Susan Desmond-Hellmann, the CEO of the Gates Foundation, in letter published on the Foundation’s website noted that the Foundation underestimated the amount of resources that would be needed to implement Common Core.
Unfortunately, our foundation underestimated the level of resources and support required for our public education systems to be well-equipped to implement the standards. We missed an early opportunity to sufficiently engage educators – particularly teachers – but also parents and communities so that the benefits of the standards could take flight from the beginning.
This has been a challenging lesson for us to absorb, but we take it to heart. The mission of improving education in America is both vast and complicated, and the Gates Foundation doesn’t have all the answers.
But every tough lesson only reinforces our commitment to teachers and student success.
All teachers and students should have access to learning materials of the highest quality. But far too many districts report that identifying or developing Common Core-aligned materials is a challenge, meaning that teachers spend their time adapting or creating curriculum, developing lessons, and searching for supplemental materials.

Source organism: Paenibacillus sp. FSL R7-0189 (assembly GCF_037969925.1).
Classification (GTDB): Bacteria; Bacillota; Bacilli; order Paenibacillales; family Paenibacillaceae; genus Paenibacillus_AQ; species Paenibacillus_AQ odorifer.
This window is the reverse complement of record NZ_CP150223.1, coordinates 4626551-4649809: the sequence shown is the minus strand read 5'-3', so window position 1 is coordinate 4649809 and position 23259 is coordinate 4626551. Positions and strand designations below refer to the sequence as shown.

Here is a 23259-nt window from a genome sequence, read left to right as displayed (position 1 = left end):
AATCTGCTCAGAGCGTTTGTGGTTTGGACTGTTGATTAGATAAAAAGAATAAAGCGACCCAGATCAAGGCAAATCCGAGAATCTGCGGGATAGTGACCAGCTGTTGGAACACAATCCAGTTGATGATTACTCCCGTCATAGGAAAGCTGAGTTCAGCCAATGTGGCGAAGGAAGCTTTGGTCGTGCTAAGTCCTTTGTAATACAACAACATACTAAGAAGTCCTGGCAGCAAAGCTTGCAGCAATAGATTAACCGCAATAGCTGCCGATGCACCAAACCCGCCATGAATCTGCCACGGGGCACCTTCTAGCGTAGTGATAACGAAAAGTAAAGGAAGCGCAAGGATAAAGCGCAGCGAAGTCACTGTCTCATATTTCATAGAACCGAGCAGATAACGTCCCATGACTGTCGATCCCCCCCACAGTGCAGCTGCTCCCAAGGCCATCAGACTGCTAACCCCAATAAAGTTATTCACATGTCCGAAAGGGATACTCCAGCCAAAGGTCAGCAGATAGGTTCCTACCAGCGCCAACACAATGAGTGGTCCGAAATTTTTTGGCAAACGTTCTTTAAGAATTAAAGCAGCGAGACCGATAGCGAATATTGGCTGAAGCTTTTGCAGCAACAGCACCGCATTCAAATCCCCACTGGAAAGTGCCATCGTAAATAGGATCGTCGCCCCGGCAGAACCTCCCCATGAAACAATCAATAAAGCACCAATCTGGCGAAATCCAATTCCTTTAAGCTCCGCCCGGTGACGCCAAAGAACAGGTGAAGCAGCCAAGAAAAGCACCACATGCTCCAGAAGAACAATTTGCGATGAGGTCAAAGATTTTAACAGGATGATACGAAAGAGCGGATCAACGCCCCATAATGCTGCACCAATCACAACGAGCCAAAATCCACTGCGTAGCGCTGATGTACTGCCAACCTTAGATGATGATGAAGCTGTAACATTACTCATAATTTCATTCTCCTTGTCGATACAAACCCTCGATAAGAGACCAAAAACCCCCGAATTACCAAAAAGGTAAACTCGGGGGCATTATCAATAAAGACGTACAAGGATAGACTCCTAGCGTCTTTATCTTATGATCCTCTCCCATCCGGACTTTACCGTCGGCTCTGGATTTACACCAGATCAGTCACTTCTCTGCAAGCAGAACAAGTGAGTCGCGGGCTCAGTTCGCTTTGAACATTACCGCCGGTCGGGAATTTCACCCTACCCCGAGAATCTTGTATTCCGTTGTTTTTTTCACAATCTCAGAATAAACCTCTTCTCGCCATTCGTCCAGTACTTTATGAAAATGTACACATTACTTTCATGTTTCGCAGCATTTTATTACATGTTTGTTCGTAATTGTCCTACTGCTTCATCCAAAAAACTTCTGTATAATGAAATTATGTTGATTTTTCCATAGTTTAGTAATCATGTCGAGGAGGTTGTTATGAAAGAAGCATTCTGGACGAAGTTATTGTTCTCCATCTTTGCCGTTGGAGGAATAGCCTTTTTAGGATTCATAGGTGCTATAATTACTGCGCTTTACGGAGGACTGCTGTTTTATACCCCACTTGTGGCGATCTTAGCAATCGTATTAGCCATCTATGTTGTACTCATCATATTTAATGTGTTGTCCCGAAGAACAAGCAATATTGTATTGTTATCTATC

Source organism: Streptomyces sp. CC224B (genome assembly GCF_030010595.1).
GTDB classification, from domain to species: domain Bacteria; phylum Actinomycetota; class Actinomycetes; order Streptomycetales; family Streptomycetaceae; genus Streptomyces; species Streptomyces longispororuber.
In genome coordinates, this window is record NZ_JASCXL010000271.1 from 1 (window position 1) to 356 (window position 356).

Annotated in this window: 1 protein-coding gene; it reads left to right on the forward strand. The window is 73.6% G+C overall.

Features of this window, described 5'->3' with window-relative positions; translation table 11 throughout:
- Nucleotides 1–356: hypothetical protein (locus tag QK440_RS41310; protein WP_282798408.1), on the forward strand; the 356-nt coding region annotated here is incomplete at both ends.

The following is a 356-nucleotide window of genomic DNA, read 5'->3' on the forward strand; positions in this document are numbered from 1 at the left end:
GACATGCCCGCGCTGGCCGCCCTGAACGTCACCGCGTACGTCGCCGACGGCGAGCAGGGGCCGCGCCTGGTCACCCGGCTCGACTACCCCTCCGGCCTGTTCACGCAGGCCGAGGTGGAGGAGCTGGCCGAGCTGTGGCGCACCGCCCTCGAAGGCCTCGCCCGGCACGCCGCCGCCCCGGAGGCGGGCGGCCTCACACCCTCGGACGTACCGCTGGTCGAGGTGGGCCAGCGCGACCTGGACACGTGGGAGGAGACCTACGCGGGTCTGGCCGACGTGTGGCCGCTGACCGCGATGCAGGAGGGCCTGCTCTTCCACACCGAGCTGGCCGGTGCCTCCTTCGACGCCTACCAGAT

One of the best parts of my job is getting to hear from educators. And no one knows teaching like teachers. So, we’re doubling down on our efforts to make sure teachers have what they need to make the most of their unique capabilities.
Digital content and tools that provide support for lesson planning – including LearnZillion, Better Lesson, and EngageNY – are providing millions of teachers with an increasingly attractive alternative to traditional textbooks.
We’re supporting a partnership with EdReports.org, the Consumer Reports of K-12 curriculum, to provide free and open-access teacher-led reviews and evidence on instructional materials. This will increase the capacity of educators across the country to seek, develop, and demand high-quality, aligned instructional materials.
I agree that they missed an early opportunity with teachers and parents. That opportunity existed BEFORE the standards were rammed down our throats. They still are not admitting failure with the Common Core rollout and point to Kentucky as an indicator of success.
Yes, Kentucky with it’s widening achievement gap between black and white students. What this letter shows me is the continued tone deafness of a foundation started by a man who thinks he can, with his vast resources, shape American education into his image. Complicit governors and the Obama administration proved that he could. One thing I can agree with Desmond-Hellmann on – the Gates Foundation doesn’t have all the answers not even close.